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"Often, Fi Nominees Are In The Dark"

S.K. Mitra has been on both sides: Managing Director of GIC Asset Management Company and Birla Global Finance. Excerpts from an interview with Shekhar Ghosh:

"Often, Fi Nominees Are In The Dark"
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-0001-11-30T00:00:00+0553

On problems faced by FI nominees: In general, nonexecutive directors face a lack of transparency from the family members on the board. In most cases, the working members of the board or the family promoters will inform them of the agenda just a few hours before the board meeting. Often FI nominees do not have the time to even go through the agenda properly. None of the important information is provided by the promoters to the board members in advance, as a result of which more often than not the FI nominees are in the dark about most of the operational details.

On FI responsibility: Yes, the institutions themselves are not organised properly. If the FI shareholder is also a lender, the problems increase. The institutions have a cell system which studies the reports made by its nominees on companies. For instance, any note or adverse comment a nominee might make after a board meeting goes to a different cell which is so overloaded with backlog that often the nominees’ recommendations get buried. And even good intentions are thus negated. On other pressures at work: If a non-executive director questions the board more than the comfort level, initially he becomes unpopular. If the questioning continues, often the CEO of the institution is asked by the family chairman of the corporate entity to replace the nominee. The nominee generally gets the hint. There are other subtle ways as well: withhold facts, make excuses, postpone the meetings, and so on.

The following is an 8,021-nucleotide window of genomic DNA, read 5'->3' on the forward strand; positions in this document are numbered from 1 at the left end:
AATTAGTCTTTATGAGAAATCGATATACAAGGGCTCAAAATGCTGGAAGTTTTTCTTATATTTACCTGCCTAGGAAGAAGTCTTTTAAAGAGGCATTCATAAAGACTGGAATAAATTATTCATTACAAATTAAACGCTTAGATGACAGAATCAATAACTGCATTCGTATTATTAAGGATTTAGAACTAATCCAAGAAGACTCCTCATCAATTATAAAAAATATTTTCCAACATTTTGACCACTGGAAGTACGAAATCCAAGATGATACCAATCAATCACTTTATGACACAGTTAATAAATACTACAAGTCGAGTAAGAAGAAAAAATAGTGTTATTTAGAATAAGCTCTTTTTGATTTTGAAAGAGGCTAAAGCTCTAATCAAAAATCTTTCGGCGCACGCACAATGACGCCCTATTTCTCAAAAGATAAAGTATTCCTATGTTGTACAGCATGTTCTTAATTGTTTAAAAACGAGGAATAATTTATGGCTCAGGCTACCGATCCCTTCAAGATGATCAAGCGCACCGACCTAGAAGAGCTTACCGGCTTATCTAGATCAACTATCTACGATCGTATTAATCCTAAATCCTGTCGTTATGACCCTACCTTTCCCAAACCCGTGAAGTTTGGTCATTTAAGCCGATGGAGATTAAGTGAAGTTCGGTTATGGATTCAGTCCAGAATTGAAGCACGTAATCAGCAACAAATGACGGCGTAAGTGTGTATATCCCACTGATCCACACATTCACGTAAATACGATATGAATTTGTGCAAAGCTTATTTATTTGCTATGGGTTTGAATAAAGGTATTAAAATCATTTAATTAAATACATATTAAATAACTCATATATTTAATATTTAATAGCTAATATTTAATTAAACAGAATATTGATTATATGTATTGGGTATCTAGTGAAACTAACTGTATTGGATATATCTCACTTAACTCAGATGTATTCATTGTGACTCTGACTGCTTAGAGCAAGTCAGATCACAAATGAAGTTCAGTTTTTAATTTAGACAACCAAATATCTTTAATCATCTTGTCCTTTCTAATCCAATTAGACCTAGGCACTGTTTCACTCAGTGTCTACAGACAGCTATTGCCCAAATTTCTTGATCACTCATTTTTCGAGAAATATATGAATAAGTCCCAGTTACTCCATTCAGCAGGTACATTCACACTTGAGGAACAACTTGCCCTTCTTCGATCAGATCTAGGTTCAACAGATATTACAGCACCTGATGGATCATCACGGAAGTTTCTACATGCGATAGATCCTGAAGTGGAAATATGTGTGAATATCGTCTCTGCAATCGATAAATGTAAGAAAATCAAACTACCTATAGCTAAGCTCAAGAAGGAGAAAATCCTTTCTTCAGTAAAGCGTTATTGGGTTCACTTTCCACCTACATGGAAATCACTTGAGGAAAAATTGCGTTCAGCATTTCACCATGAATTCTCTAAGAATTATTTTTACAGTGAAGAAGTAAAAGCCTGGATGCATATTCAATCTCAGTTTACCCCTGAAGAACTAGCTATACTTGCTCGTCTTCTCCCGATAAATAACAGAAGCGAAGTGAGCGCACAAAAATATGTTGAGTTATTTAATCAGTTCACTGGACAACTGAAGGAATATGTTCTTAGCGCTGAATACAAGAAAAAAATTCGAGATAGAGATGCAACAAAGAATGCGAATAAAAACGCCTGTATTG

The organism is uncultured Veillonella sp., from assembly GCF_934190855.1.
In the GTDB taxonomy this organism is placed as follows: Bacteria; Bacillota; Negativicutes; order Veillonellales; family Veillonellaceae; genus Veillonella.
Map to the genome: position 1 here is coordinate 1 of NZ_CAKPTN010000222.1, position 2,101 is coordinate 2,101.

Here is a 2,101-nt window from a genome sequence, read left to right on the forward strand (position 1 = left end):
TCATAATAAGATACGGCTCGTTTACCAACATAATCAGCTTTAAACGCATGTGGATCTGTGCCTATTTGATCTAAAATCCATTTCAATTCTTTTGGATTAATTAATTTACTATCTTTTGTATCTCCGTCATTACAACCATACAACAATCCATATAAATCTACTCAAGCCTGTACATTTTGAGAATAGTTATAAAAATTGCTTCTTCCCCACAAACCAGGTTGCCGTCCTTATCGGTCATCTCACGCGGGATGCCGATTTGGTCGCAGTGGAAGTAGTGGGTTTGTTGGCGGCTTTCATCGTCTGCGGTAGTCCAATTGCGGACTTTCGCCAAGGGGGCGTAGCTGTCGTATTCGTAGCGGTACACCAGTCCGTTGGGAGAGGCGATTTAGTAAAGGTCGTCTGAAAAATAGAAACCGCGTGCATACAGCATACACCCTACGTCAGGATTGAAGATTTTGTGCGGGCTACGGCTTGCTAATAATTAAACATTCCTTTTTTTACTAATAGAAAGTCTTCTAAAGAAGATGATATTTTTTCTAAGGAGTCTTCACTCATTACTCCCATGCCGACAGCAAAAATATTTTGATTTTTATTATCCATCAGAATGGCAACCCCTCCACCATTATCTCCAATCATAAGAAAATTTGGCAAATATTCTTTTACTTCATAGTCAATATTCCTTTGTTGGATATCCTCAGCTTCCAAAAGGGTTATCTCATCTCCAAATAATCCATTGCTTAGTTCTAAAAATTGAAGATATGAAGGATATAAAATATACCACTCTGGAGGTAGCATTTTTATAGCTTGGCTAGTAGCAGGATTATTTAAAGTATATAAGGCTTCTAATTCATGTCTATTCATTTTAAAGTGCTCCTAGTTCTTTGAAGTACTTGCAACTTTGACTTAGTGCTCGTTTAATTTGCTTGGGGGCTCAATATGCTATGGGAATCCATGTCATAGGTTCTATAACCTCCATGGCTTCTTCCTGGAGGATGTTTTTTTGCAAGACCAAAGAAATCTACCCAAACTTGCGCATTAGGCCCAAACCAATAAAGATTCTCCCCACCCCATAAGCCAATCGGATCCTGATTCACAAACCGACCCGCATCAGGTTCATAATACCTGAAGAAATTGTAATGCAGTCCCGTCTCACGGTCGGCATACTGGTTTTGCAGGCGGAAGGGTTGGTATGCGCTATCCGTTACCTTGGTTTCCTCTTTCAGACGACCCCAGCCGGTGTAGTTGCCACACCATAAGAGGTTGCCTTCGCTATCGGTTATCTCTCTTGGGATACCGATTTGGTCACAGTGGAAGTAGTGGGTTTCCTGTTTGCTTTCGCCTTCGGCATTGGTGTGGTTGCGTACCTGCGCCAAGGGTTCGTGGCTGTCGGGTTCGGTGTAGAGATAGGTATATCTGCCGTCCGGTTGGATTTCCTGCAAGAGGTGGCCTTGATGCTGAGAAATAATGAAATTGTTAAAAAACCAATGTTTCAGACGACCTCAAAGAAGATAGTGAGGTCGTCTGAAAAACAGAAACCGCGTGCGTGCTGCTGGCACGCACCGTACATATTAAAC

On the call for FI vigilance: It’s simply a matter of market forces that will perforce put responsibility on both the parties. And it will be for their mutual benefit. Even restricted economies like Germany and France have only recently paid heed to shareholder or lender activism. It’s the investors who will demand good corporate governance. Now that the government has allowed voting rights for the mutual funds, even they will insist on all directors to perform their responsibility more prudently and judiciously. While the government mutual funds may act in tandem with their parent bodies, the competition among private sector mutual funds and FIs will ensure that corporate governance does not remain mere lip service. 

On what happened at ITC or Shaw Wallace: The ITC case has to be seen against the backdrop of the prevalent environment. It was never a culture with the FIs nor with the "professional management" to pinch the back of the working directors. That kind of proactive involvement of the nonexecutive directors has never existed. Besides, if a company is making money for shareholders consistently, the nitty-grit-ties often tend to be swept into oblivion.

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